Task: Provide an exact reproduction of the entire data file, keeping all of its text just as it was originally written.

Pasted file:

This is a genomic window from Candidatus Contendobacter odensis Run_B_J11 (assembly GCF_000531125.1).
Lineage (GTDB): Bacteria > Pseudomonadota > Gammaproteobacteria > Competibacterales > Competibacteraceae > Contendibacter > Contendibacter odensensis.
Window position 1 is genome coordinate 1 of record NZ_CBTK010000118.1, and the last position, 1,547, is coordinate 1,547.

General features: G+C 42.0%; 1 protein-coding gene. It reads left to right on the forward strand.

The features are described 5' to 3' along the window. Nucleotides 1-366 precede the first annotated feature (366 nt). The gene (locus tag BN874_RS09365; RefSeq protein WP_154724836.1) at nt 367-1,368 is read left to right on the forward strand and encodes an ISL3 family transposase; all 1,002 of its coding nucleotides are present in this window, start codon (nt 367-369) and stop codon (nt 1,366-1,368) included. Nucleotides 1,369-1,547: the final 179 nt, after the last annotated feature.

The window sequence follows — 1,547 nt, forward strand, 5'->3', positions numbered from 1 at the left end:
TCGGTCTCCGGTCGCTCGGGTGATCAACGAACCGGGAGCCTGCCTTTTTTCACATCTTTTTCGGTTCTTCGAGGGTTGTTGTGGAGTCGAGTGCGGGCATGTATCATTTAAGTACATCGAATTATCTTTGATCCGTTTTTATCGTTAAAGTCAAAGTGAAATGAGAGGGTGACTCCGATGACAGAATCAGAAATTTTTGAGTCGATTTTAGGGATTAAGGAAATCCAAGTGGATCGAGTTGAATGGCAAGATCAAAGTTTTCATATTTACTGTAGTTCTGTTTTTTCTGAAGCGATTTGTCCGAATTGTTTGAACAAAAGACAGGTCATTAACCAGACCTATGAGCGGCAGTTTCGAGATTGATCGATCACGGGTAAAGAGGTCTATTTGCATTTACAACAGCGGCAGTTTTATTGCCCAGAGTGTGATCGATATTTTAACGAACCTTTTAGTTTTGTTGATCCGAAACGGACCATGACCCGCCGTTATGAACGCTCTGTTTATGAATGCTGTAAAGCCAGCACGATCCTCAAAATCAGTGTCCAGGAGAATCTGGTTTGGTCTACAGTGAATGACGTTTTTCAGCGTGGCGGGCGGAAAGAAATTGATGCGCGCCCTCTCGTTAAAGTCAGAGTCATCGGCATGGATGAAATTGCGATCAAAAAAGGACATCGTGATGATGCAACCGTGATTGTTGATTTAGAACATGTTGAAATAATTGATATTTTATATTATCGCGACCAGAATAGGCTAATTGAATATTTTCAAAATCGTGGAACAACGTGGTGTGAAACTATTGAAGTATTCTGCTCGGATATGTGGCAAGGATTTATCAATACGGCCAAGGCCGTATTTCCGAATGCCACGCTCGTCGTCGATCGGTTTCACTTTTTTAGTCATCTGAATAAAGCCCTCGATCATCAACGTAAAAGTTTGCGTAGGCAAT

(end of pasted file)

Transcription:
This is a genomic window from Candidatus Contendobacter odensis Run_B_J11 (assembly GCF_000531125.1).
Lineage (GTDB): Bacteria > Pseudomonadota > Gammaproteobacteria > Competibacterales > Competibacteraceae > Contendibacter > Contendibacter odensensis.
Window position 1 is genome coordinate 1 of record NZ_CBTK010000118.1, and the last position, 1,547, is coordinate 1,547.

General features: G+C 42.0%; 1 protein-coding gene. It reads left to right on the forward strand.

The features are described 5' to 3' along the window. Nucleotides 1-366 precede the first annotated feature (366 nt). The gene (locus tag BN874_RS09365; RefSeq protein WP_154724836.1) at nt 367-1,368 is read left to right on the forward strand and encodes an ISL3 family transposase; all 1,002 of its coding nucleotides are present in this window, start codon (nt 367-369) and stop codon (nt 1,366-1,368) included. Nucleotides 1,369-1,547: the final 179 nt, after the last annotated feature.

The window sequence follows — 1,547 nt, forward strand, 5'->3', positions numbered from 1 at the left end:
TCGGTCTCCGGTCGCTCGGGTGATCAACGAACCGGGAGCCTGCCTTTTTTCACATCTTTTTCGGTTCTTCGAGGGTTGTTGTGGAGTCGAGTGCGGGCATGTATCATTTAAGTACATCGAATTATCTTTGATCCGTTTTTATCGTTAAAGTCAAAGTGAAATGAGAGGGTGACTCCGATGACAGAATCAGAAATTTTTGAGTCGATTTTAGGGATTAAGGAAATCCAAGTGGATCGAGTTGAATGGCAAGATCAAAGTTTTCATATTTACTGTAGTTCTGTTTTTTCTGAAGCGATTTGTCCGAATTGTTTGAACAAAAGACAGGTCATTAACCAGACCTATGAGCGGCAGTTTCGAGATTGATCGATCACGGGTAAAGAGGTCTATTTGCATTTACAACAGCGGCAGTTTTATTGCCCAGAGTGTGATCGATATTTTAACGAACCTTTTAGTTTTGTTGATCCGAAACGGACCATGACCCGCCGTTATGAACGCTCTGTTTATGAATGCTGTAAAGCCAGCACGATCCTCAAAATCAGTGTCCAGGAGAATCTGGTTTGGTCTACAGTGAATGACGTTTTTCAGCGTGGCGGGCGGAAAGAAATTGATGCGCGCCCTCTCGTTAAAGTCAGAGTCATCGGCATGGATGAAATTGCGATCAAAAAAGGACATCGTGATGATGCAACCGTGATTGTTGATTTAGAACATGTTGAAATAATTGATATTTTATATTATCGCGACCAGAATAGGCTAATTGAATATTTTCAAAATCGTGGAACAACGTGGTGTGAAACTATTGAAGTATTCTGCTCGGATATGTGGCAAGGATTTATCAATACGGCCAAGGCCGTATTTCCGAATGCCACGCTCGTCGTCGATCGGTTTCACTTTTTTAGTCATCTGAATAAAGCCCTCGATCATCAACGTAAAAGTTTGCGTAGGCAAT